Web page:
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Hard to communicate with best friend


Manbear2016

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I (27m) don’t know how talk to my longest and oldest friend (26f). I have been friends with her for 10 years now, we met in college, and from the moment we met we had been inseparable. After college we didn’t talk for a year or two due to me being in a very toxic relationship and my ex didn’t trust me around my friend. After the relationship ended and a few months of winning my friend back over we went back to being inseparable. Fast forward to the beginning of 2020, we started to drift apart. We live in the same city, less than 10 minutes from eachother, but we don’t hangout much, I feel like our friendship is no longer strong. She hangs out with my friend group, all together and 1 on 1, except for me, and I don’t know how to tell her i am hurting. I find myself avoiding to text her because many times we will plan to hangout, only for her to call off last minute. I don’t want to lose this friendship. I don’t want to lose her. She is my best friend, and has had a very big impact on my life. She has seen me in my lowest valleys and had stuck by my side, she has been by my side at my highest peaks. I don’t know what I am looking for on this site. But I guess I can use some suggestions on how to explain my feelings of loneliness since our friendship has been drifting apart. Any suggestions on how to reconcile and revive this wonderful friendship I have created?

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First of all, people change.

And I'm sure that while you were with your 'toxic ex' put a strain on your friendship as well 😞 

You two met when quite a bit younger, in college AND has been 10 years now.

I guess things & times are changing.  Sounds like she doesn't 'feel' that closeness with you anymore.

But, even if you two ARE still friends, I feel you should appreciate that much.

From my perspective, YOU are still 'stuck' in that mode of before all the stressors between you two, but things have changed, for her... So, as you are still trying to see her as  your 'best friend', I doubt it's the same for her now.

I'm not sure if your friendship has been drifting apart, is just different now... this happens.

As for you speaking of 'reconciling & reviving' this wonderful friendship you have created?  I don't think there is much you can do to 'fix this', but more accept it, as is.

Why is it you feel lonely?  Maybe you are too dependent on her?

Like I said, things change, people change... they grow through life & experiences.... and at least she is still around and a friend, in your group of friends.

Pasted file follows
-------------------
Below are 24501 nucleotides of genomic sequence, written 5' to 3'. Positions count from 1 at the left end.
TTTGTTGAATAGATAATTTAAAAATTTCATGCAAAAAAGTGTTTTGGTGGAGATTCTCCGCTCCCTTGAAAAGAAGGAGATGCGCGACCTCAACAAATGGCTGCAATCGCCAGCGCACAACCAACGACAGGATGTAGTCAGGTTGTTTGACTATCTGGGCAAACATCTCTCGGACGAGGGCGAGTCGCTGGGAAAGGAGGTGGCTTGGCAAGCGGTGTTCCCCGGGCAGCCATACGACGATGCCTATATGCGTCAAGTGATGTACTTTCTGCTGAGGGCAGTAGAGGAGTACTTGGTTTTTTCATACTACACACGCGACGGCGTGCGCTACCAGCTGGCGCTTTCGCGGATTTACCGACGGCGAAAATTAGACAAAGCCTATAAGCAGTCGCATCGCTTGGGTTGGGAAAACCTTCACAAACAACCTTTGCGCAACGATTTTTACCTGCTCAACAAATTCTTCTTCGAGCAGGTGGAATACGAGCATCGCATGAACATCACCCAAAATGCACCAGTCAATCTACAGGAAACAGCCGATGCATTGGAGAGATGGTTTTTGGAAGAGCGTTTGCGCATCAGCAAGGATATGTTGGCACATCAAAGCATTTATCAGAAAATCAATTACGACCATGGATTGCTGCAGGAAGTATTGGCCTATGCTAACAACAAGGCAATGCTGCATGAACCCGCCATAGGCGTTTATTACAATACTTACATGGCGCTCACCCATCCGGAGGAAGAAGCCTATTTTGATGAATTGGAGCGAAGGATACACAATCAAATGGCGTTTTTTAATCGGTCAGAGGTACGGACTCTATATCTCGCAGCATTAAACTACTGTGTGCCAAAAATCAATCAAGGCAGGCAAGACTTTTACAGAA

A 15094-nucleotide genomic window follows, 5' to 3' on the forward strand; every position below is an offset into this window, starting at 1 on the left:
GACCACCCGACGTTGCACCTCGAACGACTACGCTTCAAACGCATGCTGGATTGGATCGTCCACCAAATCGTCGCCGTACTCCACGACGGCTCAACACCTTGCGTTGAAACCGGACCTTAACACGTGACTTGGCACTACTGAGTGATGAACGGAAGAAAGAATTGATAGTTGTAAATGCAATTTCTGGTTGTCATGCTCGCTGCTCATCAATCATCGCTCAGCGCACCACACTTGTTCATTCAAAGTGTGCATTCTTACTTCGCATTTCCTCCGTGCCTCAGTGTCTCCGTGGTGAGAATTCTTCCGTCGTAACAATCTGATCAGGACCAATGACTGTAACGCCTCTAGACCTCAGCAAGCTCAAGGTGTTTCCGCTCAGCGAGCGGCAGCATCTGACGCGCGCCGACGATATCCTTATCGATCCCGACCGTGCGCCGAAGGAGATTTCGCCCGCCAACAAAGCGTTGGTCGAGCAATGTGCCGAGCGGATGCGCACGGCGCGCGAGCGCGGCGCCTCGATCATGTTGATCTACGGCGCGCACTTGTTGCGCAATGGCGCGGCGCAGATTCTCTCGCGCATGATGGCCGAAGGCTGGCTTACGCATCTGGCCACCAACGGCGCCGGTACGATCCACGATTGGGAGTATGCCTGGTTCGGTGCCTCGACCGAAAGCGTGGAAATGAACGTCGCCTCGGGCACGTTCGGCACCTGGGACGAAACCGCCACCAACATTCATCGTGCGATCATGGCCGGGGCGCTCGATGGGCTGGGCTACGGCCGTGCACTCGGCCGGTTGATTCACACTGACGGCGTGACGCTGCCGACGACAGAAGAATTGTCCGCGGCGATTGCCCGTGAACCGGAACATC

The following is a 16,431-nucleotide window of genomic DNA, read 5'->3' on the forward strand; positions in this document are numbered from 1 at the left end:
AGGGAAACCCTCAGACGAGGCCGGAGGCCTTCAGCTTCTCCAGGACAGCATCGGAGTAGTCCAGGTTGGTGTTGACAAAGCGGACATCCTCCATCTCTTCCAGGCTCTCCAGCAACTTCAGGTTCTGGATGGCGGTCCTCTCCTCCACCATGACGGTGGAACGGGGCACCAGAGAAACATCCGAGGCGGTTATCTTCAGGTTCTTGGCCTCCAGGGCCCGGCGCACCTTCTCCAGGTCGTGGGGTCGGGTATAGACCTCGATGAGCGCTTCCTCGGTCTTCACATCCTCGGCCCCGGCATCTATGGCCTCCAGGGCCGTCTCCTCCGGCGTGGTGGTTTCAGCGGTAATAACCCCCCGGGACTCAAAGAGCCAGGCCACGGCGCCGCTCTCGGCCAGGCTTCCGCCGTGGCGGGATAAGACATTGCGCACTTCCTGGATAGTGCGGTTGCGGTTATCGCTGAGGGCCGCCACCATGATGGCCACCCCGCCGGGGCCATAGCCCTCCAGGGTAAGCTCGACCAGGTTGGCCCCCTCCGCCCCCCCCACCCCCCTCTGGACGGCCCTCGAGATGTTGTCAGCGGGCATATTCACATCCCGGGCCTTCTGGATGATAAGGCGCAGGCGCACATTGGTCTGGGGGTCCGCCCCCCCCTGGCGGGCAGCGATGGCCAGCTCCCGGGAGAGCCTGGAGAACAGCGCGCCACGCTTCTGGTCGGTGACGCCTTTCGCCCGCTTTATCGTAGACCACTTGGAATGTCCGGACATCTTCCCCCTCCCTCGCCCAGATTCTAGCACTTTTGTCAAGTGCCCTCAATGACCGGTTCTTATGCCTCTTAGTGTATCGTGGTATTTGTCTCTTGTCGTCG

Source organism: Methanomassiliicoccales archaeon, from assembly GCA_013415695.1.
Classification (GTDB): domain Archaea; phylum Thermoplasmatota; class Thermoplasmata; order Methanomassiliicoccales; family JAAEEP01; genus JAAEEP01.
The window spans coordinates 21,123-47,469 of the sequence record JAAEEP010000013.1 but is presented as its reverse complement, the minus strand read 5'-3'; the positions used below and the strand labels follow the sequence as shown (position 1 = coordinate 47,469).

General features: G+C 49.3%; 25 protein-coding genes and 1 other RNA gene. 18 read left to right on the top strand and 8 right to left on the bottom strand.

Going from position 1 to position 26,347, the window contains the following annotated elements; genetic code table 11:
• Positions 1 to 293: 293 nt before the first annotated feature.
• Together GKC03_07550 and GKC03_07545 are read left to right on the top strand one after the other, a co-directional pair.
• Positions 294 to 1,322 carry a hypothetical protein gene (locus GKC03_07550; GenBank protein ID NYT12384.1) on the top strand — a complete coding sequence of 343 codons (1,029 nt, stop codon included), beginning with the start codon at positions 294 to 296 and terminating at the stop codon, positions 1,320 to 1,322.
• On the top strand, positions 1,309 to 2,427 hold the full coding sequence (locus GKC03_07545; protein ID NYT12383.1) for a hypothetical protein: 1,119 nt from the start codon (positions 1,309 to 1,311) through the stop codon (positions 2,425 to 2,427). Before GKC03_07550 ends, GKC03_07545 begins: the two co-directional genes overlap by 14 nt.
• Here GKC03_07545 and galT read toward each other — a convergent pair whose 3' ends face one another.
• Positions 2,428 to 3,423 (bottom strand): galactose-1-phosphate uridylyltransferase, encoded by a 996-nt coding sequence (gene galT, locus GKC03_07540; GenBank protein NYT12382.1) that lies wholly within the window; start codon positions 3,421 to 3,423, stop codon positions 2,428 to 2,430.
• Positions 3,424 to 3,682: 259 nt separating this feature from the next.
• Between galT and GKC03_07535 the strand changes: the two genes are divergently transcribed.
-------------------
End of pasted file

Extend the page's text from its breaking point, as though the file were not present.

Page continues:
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You're going to have to address your dependency and excessive attachment to her.

She needs her own life, her own BF (who should be her best friend), and so do you.

Step away from this.  As long as this unhealthy attachment exits you'll have nothing but "toxic" relationships because a real GF isn't going to put up with your excessive need for this "friend" in your life.

You're going to either have to admit you're in love with her, or step way back. 

Make other friends. Date women with both your feet in the relationship. Not one foot in and one foot pining for this "best friend".

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8 hours ago, Manbear2016 said:

I don’t want to lose this friendship.

8 hours ago, Manbear2016 said:

But I guess I can use some suggestions on how to explain my feelings of loneliness since our friendship has been drifting apart. Any suggestions on how to reconcile and revive this wonderful friendship I have created?

I think you should just let go. No hard feelings, just move on with your life. Maybe you'll meet again one day in the future.

What's happening here is actually very common in adulthood. "Friend groups" are for teenagers and kids just out of college. People become more independent as they start focusing on marriage and careers. The kid stuff falls by the wayside.

You can make you appeals to her, but most likely they won't work. The friendship/affection is most likely still intact on some level. But the motivation to pal around like kids is gone.

 

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I would not approach this from the 'hurting' angle. We can't guilt someone into wanting to be around us--it has the opposite impact.

In fact, I would reflect and consider whether that's potentially been the problem. Do I drag this woman down? Have I been suffocating? Have I been burdening her with an unwanted responsibility of hearing me complain or otherwise putting her in a negative state?

Do I interrupt her? Have I been overbearing? Have I been clingy? Have I become an obligation rather than a joy in her life?

If you could win a million dollars for identifying the potential problem, how much of that money could you win?

If you want to approach this with her, I would do the opposite of 'heavy'. I'd text to ask if I can ring her for a quick chat. (Light, friendly, respectful of her time.)

If she allows a call, I'd say, "I've been thinking of you and just wanted to reach out to see how you've been."

Then listen.

Before ending the call, I'd mention, "You know, it's occurred to me that I've been annoying with my [_fill in the blank_]. I just want to apologize for that, and I promise that I'll never take you for granted again."

The let her speak without interruption. Acknowledge rather than defend. End the call on a positive note--and without lingering. The call should not be a drain on her.

Head high, and good luck.

 

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